Regeneration project boosts Limassol town centre for residents, visitors and businesses

Cyprus’s second city of Limassol has had new life breathed into it as a result of a major urban regeneration project that has spruced up the city’s historic city centre.

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New pedestrian zones have made the town centre of Limassol more attractive for residents and visitors alike New pedestrian zones have made the town centre of Limassol more attractive for residents and visitors alike

The project has seen streets, buildings, squares and other public spaces in the city centre restored to their former glory. In addition, pedestrian zones have been created that have improved the attractiveness, as well as the air quality, of commercial and residential areas.

Construction work on the project got underway in 2010 and has involved laying newly-designed paving stones in public places, installing attractive new street furniture as well as the planting of hundreds of trees. Underground, the project has involved the building of new electricity, telecommunications and water connections to properties in the 335 580-square-metre area of the project.

By the time construction work is completed in 2013, it is hoped that the local economy will have received a significant boost from the rising number of visitors to the new look city centre.

In a country where tourism is one of the main industries, this will be a significant achievement in itself. But it is not just tourists, but also the city’s residents who will benefit from the regeneration project as one of the aims of the project has been to redefine the centre of Limassol as the centre of social, cultural and other activities for the 90 000 people who live in the Limassol municipality as well as the 187 000 people who live in the wider metropolitan area.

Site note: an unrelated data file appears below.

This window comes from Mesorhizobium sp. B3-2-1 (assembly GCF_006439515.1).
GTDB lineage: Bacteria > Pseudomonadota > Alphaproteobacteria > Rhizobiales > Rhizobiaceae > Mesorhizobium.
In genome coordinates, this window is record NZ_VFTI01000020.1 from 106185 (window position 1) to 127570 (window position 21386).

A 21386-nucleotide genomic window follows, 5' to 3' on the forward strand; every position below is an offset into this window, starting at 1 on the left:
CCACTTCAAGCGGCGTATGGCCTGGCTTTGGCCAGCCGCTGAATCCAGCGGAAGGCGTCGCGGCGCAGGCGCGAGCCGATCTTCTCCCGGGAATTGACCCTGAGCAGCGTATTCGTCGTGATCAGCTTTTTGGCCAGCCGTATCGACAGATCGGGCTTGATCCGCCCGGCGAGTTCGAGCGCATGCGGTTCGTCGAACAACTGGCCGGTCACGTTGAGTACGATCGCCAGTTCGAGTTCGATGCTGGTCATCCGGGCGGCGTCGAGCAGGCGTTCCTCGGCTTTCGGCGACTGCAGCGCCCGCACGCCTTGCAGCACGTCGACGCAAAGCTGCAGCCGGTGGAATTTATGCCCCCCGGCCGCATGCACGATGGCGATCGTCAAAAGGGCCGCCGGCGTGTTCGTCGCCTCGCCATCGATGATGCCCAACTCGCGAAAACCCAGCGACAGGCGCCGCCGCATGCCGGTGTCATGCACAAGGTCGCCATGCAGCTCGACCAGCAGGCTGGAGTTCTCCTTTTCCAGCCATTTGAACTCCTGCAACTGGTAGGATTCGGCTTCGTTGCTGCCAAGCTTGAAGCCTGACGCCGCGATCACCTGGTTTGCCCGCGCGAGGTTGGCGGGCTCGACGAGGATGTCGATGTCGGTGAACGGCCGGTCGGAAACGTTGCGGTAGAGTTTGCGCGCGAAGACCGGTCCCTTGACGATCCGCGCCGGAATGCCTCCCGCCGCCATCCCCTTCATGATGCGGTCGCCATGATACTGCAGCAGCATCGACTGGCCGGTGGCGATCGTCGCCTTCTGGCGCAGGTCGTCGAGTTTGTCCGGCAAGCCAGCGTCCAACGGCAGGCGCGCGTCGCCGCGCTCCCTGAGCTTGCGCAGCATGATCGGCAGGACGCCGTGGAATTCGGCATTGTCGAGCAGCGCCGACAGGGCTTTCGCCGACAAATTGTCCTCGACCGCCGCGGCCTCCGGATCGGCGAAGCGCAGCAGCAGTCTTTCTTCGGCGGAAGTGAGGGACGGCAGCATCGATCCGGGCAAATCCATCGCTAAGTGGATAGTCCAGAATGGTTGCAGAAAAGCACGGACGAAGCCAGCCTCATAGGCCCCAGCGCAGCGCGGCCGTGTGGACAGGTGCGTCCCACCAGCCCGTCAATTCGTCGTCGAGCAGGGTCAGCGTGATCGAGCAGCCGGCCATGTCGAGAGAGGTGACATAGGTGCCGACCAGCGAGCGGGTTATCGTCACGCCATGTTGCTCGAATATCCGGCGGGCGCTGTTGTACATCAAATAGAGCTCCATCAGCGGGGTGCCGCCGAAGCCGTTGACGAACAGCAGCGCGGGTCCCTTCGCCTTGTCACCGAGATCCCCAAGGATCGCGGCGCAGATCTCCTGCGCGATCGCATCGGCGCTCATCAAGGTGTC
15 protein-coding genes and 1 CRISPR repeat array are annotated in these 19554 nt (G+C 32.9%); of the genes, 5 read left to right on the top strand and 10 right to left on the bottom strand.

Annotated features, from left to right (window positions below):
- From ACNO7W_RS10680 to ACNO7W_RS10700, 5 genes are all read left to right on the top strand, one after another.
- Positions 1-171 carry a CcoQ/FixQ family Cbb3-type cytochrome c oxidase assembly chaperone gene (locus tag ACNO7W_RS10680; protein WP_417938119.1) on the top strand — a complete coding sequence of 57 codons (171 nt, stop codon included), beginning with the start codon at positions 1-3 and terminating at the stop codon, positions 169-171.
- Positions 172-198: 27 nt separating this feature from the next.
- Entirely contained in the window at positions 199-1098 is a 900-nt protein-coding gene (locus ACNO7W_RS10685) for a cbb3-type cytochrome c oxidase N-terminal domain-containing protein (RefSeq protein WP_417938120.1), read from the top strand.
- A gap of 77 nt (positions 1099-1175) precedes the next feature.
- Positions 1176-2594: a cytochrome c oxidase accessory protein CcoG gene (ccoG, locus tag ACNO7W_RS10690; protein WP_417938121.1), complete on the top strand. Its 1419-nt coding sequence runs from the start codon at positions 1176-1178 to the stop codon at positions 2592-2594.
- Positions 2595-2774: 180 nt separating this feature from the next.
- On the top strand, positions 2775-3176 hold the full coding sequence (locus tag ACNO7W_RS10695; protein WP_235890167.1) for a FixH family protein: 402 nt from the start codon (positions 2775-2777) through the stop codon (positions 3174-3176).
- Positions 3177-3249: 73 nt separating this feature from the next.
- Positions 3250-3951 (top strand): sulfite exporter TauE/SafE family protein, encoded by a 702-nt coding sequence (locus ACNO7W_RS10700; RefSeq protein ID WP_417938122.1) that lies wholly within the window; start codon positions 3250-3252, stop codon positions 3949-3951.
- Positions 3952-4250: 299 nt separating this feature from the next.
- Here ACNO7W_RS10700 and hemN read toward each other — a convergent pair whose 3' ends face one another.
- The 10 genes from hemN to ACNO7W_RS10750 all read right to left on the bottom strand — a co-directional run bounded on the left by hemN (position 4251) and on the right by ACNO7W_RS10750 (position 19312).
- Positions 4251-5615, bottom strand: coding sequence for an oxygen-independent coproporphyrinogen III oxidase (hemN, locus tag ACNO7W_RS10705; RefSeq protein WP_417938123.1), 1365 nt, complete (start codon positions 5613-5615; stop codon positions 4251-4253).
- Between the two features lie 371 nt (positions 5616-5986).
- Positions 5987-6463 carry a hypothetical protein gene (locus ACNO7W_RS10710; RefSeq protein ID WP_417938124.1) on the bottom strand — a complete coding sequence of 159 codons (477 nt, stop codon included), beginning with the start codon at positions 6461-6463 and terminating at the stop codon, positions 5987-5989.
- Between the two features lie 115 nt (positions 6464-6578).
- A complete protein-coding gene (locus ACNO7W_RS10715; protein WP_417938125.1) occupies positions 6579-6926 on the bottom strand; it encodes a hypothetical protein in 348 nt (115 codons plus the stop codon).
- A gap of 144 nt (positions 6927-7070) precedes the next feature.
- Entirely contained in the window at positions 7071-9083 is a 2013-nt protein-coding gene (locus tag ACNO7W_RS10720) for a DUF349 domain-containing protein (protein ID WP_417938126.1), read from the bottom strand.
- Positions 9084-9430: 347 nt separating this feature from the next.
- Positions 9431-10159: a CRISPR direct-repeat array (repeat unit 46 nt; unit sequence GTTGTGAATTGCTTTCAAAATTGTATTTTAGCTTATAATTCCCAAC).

Creating jobs and improving the city’s social fabric

As the city centre becomes more attractive it is hoped that the squares and other public places will increasingly become meeting places for social activities. By restoring dilapidated buildings and improving traffic management it is also hoped that the project will lead to more families choosing to live in the city centre.

Project manager Coralia Massoura said that project had helped to preserve the cultural identity of Limassol’s historic centre by highlighting its traditional architecture. The city’s environment and quality of life has been improved and the city’s marketability and competitiveness has been boosted. During the course of 2012 over 50 new businesses – mostly shops, cafés and restaurants – opened for business in the project area and over 300 jobs were created. In addition, further jobs have been created in areas close to the project area and the upswing in business confidence has prompted many business owners to restore their buildings.

“Although there is an economic crisis, the important thing is that existing businesses have not closed down and there is a continuous increase in interest for new enterprises in the area,” Ms Massoura said.

Total and EU funding

The “Regeneration of the Town Centre of Limassol” project had a total budget of EUR 18 400 000, of which the EU’s European Regional Development Fund contributed EUR 15 640 000 through the Cyprus “Sustainable Development and Competitiveness” operational programme for the 2007 to 2013 programming period.

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